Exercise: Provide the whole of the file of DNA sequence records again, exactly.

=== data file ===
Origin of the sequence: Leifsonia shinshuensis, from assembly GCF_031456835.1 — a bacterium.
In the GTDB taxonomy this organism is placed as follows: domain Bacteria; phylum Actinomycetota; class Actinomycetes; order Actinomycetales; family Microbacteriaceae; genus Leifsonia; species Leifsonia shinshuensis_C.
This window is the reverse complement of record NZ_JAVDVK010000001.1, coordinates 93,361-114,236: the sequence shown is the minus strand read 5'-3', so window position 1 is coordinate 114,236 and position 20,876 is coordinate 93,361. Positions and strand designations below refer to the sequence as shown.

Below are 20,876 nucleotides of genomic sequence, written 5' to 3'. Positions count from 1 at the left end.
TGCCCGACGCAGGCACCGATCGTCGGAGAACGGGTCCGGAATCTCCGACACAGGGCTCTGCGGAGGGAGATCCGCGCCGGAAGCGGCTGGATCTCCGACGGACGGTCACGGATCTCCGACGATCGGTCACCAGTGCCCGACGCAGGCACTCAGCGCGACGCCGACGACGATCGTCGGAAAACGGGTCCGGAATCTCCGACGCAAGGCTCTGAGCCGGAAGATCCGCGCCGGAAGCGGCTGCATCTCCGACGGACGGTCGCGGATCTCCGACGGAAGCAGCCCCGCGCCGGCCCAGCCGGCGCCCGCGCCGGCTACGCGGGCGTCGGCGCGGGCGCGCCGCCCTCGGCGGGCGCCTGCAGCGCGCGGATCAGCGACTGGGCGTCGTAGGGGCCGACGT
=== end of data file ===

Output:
Origin of the sequence: Leifsonia shinshuensis, from assembly GCF_031456835.1 — a bacterium.
In the GTDB taxonomy this organism is placed as follows: domain Bacteria; phylum Actinomycetota; class Actinomycetes; order Actinomycetales; family Microbacteriaceae; genus Leifsonia; species Leifsonia shinshuensis_C.
This window is the reverse complement of record NZ_JAVDVK010000001.1, coordinates 93,361-114,236: the sequence shown is the minus strand read 5'-3', so window position 1 is coordinate 114,236 and position 20,876 is coordinate 93,361. Positions and strand designations below refer to the sequence as shown.

Below are 20,876 nucleotides of genomic sequence, written 5' to 3'. Positions count from 1 at the left end.
TGCCCGACGCAGGCACCGATCGTCGGAGAACGGGTCCGGAATCTCCGACACAGGGCTCTGCGGAGGGAGATCCGCGCCGGAAGCGGCTGGATCTCCGACGGACGGTCACGGATCTCCGACGATCGGTCACCAGTGCCCGACGCAGGCACTCAGCGCGACGCCGACGACGATCGTCGGAAAACGGGTCCGGAATCTCCGACGCAAGGCTCTGAGCCGGAAGATCCGCGCCGGAAGCGGCTGCATCTCCGACGGACGGTCGCGGATCTCCGACGGAAGCAGCCCCGCGCCGGCCCAGCCGGCGCCCGCGCCGGCTACGCGGGCGTCGGCGCGGGCGCGCCGCCCTCGGCGGGCGCCTGCAGCGCGCGGATCAGCGACTGGGCGTCGTAGGGGCCGACGT